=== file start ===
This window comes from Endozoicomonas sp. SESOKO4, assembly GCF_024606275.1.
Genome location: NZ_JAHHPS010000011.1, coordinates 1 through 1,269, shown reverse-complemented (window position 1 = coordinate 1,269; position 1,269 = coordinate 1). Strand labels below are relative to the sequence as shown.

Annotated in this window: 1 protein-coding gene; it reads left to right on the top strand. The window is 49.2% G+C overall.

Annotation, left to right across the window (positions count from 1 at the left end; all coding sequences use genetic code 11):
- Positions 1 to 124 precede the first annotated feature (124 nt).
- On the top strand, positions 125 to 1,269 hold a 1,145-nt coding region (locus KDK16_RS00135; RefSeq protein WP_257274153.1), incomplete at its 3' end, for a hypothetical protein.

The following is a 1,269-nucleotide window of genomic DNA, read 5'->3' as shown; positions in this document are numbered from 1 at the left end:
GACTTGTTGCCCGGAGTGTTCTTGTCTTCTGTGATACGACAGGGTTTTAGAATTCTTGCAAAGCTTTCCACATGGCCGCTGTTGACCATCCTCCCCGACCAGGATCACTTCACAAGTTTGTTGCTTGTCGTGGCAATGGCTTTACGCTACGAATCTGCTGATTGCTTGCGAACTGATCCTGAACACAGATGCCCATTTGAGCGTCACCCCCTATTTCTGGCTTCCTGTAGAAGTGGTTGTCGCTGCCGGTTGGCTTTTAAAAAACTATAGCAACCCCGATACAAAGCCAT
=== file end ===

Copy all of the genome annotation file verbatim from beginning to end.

This window comes from Endozoicomonas sp. SESOKO4, assembly GCF_024606275.1.
Genome location: NZ_JAHHPS010000011.1, coordinates 1 through 1,269, shown reverse-complemented (window position 1 = coordinate 1,269; position 1,269 = coordinate 1). Strand labels below are relative to the sequence as shown.

Annotated in this window: 1 protein-coding gene; it reads left to right on the top strand. The window is 49.2% G+C overall.

Annotation, left to right across the window (positions count from 1 at the left end; all coding sequences use genetic code 11):
- Positions 1 to 124 precede the first annotated feature (124 nt).
- On the top strand, positions 125 to 1,269 hold a 1,145-nt coding region (locus KDK16_RS00135; RefSeq protein WP_257274153.1), incomplete at its 3' end, for a hypothetical protein.

The following is a 1,269-nucleotide window of genomic DNA, read 5'->3' as shown; positions in this document are numbered from 1 at the left end:
GACTTGTTGCCCGGAGTGTTCTTGTCTTCTGTGATACGACAGGGTTTTAGAATTCTTGCAAAGCTTTCCACATGGCCGCTGTTGACCATCCTCCCCGACCAGGATCACTTCACAAGTTTGTTGCTTGTCGTGGCAATGGCTTTACGCTACGAATCTGCTGATTGCTTGCGAACTGATCCTGAACACAGATGCCCATTTGAGCGTCACCCCCTATTTCTGGCTTCCTGTAGAAGTGGTTGTCGCTGCCGGTTGGCTTTTAAAAAACTATAGCAACCCCGATACAAAGCCAT